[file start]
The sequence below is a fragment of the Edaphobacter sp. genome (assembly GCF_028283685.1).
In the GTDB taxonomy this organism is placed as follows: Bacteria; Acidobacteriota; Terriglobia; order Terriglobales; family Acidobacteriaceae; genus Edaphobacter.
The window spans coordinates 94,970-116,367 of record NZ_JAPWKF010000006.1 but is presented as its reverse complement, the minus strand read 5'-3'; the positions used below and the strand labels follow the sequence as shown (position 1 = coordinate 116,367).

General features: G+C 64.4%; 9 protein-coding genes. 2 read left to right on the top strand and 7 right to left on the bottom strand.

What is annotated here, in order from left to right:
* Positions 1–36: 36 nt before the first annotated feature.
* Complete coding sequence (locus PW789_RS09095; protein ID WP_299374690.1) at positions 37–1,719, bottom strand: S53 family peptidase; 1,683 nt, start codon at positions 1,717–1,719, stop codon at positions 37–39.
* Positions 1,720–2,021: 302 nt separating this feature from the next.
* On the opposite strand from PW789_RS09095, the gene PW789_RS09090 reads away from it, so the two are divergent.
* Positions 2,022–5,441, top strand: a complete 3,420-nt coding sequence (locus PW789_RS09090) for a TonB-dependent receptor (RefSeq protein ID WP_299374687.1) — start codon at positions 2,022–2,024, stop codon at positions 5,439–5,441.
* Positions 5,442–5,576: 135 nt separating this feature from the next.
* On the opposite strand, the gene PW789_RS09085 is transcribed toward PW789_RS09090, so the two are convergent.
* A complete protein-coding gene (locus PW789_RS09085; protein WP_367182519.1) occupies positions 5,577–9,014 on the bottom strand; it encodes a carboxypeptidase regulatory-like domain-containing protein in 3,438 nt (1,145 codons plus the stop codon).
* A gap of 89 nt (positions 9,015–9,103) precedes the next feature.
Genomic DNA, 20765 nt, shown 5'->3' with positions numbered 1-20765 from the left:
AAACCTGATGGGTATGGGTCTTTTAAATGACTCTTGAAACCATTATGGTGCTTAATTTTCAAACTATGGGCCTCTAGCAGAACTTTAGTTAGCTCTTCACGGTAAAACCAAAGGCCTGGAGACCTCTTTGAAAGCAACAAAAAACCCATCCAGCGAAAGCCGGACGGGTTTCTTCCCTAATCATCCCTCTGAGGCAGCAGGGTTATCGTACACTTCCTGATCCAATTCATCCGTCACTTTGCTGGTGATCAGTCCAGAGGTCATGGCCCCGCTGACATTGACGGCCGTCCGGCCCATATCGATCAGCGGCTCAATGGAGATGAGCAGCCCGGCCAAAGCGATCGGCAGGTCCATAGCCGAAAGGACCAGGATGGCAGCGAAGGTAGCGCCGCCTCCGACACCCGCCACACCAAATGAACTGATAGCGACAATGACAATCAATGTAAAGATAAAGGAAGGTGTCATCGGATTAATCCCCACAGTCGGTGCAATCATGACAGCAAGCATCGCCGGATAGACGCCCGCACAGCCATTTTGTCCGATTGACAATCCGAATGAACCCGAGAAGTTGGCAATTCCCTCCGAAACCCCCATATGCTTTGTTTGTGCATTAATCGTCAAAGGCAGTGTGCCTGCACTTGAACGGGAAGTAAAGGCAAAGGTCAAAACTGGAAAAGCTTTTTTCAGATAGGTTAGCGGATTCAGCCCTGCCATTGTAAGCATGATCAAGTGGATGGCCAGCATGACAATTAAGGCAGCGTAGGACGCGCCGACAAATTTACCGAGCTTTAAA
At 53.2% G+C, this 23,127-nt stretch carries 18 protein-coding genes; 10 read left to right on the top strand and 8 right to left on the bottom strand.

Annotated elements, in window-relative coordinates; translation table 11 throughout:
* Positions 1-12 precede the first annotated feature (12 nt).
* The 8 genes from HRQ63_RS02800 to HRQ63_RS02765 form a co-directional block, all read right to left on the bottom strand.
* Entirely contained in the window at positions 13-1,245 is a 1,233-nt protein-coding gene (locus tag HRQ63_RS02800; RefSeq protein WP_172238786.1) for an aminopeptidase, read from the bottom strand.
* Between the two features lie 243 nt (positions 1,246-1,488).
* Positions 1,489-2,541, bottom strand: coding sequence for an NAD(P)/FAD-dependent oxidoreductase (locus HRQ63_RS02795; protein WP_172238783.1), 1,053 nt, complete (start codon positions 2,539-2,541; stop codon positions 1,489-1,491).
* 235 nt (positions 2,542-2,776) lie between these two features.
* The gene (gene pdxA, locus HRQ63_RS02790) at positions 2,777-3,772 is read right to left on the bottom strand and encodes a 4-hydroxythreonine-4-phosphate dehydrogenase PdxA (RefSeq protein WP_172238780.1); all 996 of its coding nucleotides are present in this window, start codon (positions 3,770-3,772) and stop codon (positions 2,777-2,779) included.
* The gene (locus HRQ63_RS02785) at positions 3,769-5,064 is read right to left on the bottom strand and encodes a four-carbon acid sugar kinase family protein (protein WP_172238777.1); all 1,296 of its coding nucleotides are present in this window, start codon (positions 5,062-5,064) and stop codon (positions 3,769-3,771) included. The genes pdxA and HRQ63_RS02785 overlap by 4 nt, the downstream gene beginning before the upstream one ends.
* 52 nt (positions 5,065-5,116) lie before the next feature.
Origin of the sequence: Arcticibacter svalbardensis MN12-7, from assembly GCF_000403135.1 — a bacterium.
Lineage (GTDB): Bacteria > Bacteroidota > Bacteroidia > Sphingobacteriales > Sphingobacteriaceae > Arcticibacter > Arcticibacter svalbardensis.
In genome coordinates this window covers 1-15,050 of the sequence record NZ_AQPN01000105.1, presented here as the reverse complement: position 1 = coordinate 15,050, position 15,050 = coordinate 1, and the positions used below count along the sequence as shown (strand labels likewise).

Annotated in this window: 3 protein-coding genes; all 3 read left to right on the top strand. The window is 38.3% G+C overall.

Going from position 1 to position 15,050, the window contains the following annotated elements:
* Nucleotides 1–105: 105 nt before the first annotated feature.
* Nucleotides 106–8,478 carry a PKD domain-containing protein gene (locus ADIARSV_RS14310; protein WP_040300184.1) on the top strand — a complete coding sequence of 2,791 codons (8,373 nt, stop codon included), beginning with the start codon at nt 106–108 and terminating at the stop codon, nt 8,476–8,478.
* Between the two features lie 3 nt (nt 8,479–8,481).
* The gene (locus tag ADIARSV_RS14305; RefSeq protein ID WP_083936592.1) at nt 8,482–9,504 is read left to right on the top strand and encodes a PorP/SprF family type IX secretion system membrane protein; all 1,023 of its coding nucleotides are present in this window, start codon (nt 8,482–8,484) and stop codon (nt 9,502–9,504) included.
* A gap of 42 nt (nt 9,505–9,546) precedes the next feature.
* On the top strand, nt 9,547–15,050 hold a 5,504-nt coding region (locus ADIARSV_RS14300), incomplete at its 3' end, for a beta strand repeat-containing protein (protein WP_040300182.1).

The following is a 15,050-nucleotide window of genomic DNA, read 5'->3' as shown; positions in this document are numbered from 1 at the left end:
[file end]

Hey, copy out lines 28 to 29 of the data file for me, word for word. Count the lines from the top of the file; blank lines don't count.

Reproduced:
Origin of the sequence: Arcticibacter svalbardensis MN12-7, from assembly GCF_000403135.1 — a bacterium.
Lineage (GTDB): Bacteria > Bacteroidota > Bacteroidia > Sphingobacteriales > Sphingobacteriaceae > Arcticibacter > Arcticibacter svalbardensis.